You won't win any accolades from plant snobs for planting Viburnum 'Shasta', but you will be rewarded with a beautiful four-season shrub that's easy to grow and extremely useful.
The Viburnums are an enormous tribe comprising lots of good garden shrubs, some native to North America, others worldwide. The ancestors of 'Shasta' hail from the forests of China and Japan, but it was bred here in the states by the U.S. Arboretum from a cross first made in 1954, and finally introduced into commerce in 1979. (This is almost exactly the time frame my lifetime took from conception to college graduation, so I feel kinship). Its correct full name is Viburnum plicatum forma tomentosum 'Shasta', but we can shorten that for our purposes to Viburnum 'Shasta'... we'll know which one we mean!
At any rate, most Viburnums aren't too picky about soil but want even, reliable moisture. Some, like Arrowwood (Viburnum dentatum) even tolerate swampy conditions. I have three Shastas planted in a shady shrub border that never really dries out and they're thriving, putting on a foot or two of growth every year now that they've established (it's year five for them). They've achieved seven feet or so already, nicely screening my neighbor's driveway.
Even if they were just green blobs they'd have already paid their way, but they offer so much more: distinctively tiered horizontal branching that gives them winter interest, then when they leaf out and bloom in April and May, fresh lacecap flowers all along the branches to rival any Hydrangea, followed by abundant red fruits that are relished by Robins and other fruit-eating birds. Healthy green foliage the rest of the summer and finishing out the year with tones of russet, plum and even violet... not a bright fall display but subtle and satisfying.
My plants are growing in filtered light under high shade, but a Shasta planted in full sun will flower even more prolifically, as long as there's adequate moisture. Its fast, dense growth and hardy constitution make it a good candidate for an informal hedge (unclipped, of course) and the lacecap flowers blend with native and naturalistic plantings better than some other Viburnums with larger, showier blooms. Plus, it's rated very resistant to the pesky Viburnum Leaf Beetle, which can devastate other types like Viburnum dentatum and Viburnum trilobum. Nor is it a martyr to aphids, like the European Snowball, Viburnum opulus. If you're not sold already, factor in that Viburnum 'Shasta' is rarely even nibbled by deer in my garden, even though they regularly maul the Hostas growing underneath.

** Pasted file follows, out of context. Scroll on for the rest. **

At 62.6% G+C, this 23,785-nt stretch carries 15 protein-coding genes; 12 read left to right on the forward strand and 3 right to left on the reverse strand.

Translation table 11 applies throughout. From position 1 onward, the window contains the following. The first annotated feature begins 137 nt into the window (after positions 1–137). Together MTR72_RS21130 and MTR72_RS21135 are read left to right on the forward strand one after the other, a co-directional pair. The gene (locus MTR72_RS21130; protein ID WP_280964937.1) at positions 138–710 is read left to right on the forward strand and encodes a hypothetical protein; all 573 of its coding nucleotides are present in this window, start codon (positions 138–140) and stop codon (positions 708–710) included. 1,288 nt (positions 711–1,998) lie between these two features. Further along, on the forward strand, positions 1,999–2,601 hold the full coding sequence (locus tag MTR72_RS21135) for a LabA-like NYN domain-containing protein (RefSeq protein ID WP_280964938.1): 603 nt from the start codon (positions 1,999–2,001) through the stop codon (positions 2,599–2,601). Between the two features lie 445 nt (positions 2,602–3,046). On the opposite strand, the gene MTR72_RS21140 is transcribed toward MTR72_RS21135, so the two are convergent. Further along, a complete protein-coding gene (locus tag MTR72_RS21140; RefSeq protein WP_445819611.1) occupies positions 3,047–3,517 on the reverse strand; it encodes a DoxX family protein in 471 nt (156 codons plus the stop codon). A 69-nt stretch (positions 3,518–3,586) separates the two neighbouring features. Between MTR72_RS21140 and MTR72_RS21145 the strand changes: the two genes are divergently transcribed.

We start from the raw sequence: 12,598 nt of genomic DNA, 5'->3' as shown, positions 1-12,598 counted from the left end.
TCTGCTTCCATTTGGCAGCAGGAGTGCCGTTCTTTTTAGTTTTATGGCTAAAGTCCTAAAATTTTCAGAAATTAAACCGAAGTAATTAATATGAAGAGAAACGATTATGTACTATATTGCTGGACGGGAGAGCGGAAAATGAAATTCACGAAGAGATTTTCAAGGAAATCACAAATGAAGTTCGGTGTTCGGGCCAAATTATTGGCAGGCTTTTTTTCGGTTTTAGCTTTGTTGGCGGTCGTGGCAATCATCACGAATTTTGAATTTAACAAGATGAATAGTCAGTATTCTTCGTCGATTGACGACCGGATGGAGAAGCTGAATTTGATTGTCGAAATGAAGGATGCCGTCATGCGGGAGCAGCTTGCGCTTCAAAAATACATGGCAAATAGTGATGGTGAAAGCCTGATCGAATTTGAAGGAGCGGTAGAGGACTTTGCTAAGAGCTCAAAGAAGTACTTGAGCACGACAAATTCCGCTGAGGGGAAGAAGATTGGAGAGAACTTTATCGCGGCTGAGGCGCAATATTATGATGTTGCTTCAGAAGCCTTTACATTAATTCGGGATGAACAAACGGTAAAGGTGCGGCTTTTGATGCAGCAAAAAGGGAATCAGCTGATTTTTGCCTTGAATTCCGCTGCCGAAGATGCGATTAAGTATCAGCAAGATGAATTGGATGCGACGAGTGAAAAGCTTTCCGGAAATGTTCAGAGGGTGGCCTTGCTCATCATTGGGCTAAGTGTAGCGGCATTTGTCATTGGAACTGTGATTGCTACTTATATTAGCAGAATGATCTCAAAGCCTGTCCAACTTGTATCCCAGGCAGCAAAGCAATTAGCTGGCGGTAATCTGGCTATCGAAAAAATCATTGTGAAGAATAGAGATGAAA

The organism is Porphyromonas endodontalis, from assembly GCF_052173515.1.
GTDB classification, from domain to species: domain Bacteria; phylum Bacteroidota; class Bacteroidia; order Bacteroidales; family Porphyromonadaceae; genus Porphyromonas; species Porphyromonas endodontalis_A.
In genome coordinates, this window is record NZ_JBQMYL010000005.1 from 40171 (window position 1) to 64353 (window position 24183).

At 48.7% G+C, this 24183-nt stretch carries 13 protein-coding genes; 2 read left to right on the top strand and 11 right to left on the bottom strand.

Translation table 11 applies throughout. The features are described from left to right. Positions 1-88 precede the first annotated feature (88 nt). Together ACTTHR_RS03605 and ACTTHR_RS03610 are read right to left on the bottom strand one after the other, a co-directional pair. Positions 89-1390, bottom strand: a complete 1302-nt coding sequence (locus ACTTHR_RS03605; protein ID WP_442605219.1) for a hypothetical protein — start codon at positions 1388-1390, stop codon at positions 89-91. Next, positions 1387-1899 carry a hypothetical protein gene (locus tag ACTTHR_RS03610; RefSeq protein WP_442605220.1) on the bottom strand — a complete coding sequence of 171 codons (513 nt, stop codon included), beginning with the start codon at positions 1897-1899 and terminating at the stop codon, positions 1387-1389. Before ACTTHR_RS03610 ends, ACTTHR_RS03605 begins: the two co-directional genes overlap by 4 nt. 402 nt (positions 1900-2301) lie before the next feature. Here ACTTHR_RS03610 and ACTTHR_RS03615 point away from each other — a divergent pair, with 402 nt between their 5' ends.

'Shasta' has a broad growth habit, so make sure you give it adequate space. Eight or ten feet between plants is not too much; a mature specimen may easily measure eight feet tall by twelve feet wide. Then just sit back and enjoy it, season after season, a truly reliable and rewarding workhorse of a shrub!
Welcome to Sempervivum, an opinionated, sometimes informed and completely unqualified journal of gardens, plants and plantings by artist-gardener Robert Clyde Anderson.